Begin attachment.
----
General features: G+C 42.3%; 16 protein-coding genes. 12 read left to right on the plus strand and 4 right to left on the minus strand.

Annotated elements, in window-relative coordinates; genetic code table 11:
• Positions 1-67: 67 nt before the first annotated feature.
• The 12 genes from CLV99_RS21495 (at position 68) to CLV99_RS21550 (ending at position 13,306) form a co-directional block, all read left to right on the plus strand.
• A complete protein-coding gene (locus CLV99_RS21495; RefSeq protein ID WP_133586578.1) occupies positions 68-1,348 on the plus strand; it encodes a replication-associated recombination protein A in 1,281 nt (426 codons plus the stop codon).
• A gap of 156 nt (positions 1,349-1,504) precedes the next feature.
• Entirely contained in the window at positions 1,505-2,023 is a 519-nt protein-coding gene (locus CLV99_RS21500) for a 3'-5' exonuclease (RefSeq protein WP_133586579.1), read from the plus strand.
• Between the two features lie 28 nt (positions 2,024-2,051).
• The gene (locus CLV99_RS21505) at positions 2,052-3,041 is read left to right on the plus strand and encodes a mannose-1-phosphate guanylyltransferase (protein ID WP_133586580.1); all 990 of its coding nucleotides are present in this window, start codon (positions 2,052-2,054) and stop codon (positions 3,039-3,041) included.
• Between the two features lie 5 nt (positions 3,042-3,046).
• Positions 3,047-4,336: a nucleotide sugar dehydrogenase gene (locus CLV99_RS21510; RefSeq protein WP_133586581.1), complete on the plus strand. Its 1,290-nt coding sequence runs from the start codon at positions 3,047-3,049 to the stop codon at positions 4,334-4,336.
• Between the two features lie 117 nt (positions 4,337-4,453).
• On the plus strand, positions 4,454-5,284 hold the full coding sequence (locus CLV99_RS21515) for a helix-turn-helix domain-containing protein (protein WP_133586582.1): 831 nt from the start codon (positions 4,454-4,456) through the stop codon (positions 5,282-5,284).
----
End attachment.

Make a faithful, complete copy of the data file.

General features: G+C 42.3%; 16 protein-coding genes. 12 read left to right on the plus strand and 4 right to left on the minus strand.

Annotated elements, in window-relative coordinates; genetic code table 11:
• Positions 1-67: 67 nt before the first annotated feature.
• The 12 genes from CLV99_RS21495 (at position 68) to CLV99_RS21550 (ending at position 13,306) form a co-directional block, all read left to right on the plus strand.
• A complete protein-coding gene (locus CLV99_RS21495; RefSeq protein ID WP_133586578.1) occupies positions 68-1,348 on the plus strand; it encodes a replication-associated recombination protein A in 1,281 nt (426 codons plus the stop codon).
• A gap of 156 nt (positions 1,349-1,504) precedes the next feature.
• Entirely contained in the window at positions 1,505-2,023 is a 519-nt protein-coding gene (locus CLV99_RS21500) for a 3'-5' exonuclease (RefSeq protein WP_133586579.1), read from the plus strand.
• Between the two features lie 28 nt (positions 2,024-2,051).
• The gene (locus CLV99_RS21505) at positions 2,052-3,041 is read left to right on the plus strand and encodes a mannose-1-phosphate guanylyltransferase (protein ID WP_133586580.1); all 990 of its coding nucleotides are present in this window, start codon (positions 2,052-2,054) and stop codon (positions 3,039-3,041) included.
• Between the two features lie 5 nt (positions 3,042-3,046).
• Positions 3,047-4,336: a nucleotide sugar dehydrogenase gene (locus CLV99_RS21510; RefSeq protein WP_133586581.1), complete on the plus strand. Its 1,290-nt coding sequence runs from the start codon at positions 3,047-3,049 to the stop codon at positions 4,334-4,336.
• Between the two features lie 117 nt (positions 4,337-4,453).
• On the plus strand, positions 4,454-5,284 hold the full coding sequence (locus CLV99_RS21515) for a helix-turn-helix domain-containing protein (protein WP_133586582.1): 831 nt from the start codon (positions 4,454-4,456) through the stop codon (positions 5,282-5,284).